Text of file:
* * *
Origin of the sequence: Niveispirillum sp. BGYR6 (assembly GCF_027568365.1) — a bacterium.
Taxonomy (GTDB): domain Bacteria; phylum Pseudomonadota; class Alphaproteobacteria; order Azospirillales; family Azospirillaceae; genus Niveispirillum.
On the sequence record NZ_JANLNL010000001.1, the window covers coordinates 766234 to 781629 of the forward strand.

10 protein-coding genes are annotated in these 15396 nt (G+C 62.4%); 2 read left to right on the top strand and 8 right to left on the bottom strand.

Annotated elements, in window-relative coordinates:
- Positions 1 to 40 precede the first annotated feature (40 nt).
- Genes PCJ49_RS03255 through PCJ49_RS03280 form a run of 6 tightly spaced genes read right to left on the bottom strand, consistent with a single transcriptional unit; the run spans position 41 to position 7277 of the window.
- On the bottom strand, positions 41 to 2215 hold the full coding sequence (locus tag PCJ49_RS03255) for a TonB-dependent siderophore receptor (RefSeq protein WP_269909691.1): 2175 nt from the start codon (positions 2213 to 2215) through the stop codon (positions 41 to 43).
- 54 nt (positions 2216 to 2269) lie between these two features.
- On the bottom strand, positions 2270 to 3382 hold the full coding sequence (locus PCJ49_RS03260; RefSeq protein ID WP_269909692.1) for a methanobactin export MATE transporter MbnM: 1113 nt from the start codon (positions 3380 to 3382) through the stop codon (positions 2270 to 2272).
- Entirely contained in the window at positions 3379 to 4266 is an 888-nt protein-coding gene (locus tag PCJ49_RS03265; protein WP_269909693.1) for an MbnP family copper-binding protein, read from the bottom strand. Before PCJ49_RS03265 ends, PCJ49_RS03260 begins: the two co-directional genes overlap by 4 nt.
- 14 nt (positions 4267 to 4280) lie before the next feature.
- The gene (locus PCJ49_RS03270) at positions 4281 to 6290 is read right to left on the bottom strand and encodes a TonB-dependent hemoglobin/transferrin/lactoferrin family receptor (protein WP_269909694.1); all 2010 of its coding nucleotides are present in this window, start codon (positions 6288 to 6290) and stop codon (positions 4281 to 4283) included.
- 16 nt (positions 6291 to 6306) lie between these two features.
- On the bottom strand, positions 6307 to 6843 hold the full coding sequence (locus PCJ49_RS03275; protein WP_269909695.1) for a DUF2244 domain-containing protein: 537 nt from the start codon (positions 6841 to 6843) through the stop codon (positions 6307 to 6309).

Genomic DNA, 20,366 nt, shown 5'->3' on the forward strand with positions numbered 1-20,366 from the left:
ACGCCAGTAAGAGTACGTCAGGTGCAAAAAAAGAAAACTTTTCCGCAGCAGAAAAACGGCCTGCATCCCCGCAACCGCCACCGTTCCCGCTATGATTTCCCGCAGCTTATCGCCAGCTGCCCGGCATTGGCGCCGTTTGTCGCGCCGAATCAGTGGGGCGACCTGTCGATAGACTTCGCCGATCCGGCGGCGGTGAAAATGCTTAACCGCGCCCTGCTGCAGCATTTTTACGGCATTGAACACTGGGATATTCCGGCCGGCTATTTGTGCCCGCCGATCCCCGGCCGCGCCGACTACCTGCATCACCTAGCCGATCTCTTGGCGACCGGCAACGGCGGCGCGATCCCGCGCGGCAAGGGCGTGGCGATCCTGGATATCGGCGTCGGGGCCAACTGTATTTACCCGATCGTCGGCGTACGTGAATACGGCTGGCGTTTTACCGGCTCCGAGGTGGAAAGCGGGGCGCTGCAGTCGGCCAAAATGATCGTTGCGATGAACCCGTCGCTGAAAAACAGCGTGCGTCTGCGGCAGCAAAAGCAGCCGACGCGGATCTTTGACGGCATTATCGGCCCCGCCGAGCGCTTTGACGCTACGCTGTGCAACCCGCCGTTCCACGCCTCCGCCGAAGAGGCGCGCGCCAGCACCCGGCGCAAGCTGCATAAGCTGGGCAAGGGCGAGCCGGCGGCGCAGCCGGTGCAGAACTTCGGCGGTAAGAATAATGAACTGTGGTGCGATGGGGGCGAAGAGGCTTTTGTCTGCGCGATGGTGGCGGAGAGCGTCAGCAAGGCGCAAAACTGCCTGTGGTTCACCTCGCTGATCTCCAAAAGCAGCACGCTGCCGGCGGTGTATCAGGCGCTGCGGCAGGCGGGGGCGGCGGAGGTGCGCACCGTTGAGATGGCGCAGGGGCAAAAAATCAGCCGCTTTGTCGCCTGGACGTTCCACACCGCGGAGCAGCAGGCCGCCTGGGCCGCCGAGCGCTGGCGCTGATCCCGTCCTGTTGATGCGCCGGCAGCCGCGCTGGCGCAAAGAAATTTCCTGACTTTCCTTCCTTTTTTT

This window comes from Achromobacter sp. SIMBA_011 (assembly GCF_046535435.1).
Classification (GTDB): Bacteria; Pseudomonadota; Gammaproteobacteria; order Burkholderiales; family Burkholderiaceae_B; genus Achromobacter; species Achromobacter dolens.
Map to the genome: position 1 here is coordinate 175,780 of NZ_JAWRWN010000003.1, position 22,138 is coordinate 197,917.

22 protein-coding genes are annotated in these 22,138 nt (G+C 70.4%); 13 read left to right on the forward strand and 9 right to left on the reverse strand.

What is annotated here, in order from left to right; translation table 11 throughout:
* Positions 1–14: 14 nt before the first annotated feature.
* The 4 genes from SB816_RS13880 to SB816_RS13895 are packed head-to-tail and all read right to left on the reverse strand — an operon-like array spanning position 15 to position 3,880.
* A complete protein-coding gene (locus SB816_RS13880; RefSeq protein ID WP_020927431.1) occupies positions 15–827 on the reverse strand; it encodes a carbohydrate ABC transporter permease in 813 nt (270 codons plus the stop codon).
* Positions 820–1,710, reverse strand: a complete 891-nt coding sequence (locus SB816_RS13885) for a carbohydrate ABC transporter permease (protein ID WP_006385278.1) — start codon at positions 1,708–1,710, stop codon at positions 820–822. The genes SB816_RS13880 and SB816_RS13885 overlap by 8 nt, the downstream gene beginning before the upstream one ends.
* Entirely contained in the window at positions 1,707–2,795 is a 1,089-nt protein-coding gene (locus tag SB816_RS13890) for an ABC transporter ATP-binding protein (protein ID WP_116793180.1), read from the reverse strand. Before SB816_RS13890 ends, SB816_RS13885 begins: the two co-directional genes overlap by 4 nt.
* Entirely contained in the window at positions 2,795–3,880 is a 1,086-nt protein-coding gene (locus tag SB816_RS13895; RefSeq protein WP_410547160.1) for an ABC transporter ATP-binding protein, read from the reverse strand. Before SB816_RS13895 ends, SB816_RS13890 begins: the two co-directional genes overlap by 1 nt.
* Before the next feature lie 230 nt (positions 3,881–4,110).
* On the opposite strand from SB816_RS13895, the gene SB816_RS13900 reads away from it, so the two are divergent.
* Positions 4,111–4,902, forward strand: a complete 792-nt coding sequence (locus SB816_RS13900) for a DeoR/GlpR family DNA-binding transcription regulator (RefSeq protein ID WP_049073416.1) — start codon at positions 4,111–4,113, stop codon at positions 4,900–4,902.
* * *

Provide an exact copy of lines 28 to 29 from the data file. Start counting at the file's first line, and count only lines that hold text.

* Entirely contained in the window at positions 2,795–3,880 is a 1,086-nt protein-coding gene (locus tag SB816_RS13895; RefSeq protein WP_410547160.1) for an ABC transporter ATP-binding protein, read from the reverse strand. Before SB816_RS13895 ends, SB816_RS13890 begins: the two co-directional genes overlap by 1 nt.
* Before the next feature lie 230 nt (positions 3,881–4,110).